"The choices we make change
the story of our life." ©

Friday, February 03, 2006

 

It's My Choice - The Abortion Lie !

Welcome back to our week long feature from my newest book: I Can't Do it all. Today will be the final installment from the book. Please let me know what you thought. Scroll down to previous posts to read the beginning of this chapter titled:

"It's My Choice."

THE HIGH PRICE OF CHOICE

In her story ‘‘Tea and Crackers,’’ Gail Hayes writes of her experience in an abortion clinic.

The counselor was all too happy to explain that this was not a human life but merely a glob of tissue that needed to be cleaned out of my body. This would be a simple procedure, she said. She took my money, covered my fear with smiles, and undressed me with deceit. I submitted myself and ‘‘this glob’’ to the abortionist’s hand. Afterward, I was served tea and crackers. I ate, not realizing the high price I would later pay for this snack.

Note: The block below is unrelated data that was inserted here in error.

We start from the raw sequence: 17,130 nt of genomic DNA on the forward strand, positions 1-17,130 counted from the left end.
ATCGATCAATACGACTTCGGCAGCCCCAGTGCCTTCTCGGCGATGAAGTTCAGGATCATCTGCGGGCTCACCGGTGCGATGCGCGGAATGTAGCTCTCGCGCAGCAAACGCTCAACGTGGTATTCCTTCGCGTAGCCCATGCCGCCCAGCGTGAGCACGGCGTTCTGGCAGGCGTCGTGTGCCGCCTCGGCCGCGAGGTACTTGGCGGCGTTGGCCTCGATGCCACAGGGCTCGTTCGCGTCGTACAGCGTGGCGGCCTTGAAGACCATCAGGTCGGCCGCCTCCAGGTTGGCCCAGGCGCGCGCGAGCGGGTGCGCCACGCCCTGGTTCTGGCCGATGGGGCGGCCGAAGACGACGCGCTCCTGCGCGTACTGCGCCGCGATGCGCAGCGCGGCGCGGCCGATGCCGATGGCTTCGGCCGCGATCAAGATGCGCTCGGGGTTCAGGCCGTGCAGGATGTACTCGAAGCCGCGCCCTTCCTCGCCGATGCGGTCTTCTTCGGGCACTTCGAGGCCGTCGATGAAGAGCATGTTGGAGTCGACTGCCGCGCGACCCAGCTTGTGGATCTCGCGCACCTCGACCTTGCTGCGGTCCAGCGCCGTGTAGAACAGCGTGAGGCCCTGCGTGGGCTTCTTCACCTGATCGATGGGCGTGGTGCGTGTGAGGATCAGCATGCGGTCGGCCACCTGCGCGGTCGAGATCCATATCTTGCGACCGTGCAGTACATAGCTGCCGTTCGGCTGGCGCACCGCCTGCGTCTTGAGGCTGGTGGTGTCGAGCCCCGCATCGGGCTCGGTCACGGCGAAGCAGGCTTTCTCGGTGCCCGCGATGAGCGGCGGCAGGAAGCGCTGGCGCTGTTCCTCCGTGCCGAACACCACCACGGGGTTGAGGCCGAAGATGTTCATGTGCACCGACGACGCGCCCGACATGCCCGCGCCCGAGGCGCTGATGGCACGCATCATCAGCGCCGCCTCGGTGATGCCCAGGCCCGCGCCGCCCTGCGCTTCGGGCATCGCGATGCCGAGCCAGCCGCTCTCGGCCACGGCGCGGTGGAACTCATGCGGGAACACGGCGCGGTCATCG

A high price indeed. Even after I came to know the Lord it took a while for me to discover how intrinsic my abortions had been to the other dysfunctions that ruled my life. At that time little information existed to help women like me heal, so I paid a high price for my freedom of choice.

I began to deal with the pain of my abortion choices early in my walk as a new Christian. The convictions I felt for my poor choices came hard and heavy during those days, and it took a month-long stay in a Christian program called New Life to help me break through the guilt and shame-based fog that encompassed my life. It wasn’t just post-abortive guilt and shame tearing at the fabric of my life, but a host of other worldly behaviors that I suddenly saw as sin. It would be years before I came to understand the connection between my abortions and that ‘‘host of other worldly behaviors’’ I had embraced for so long.

Jennifer O’Neill, in her book You’re Not Alone: Healing Through God’s Grace After Abortion, says this about that connection: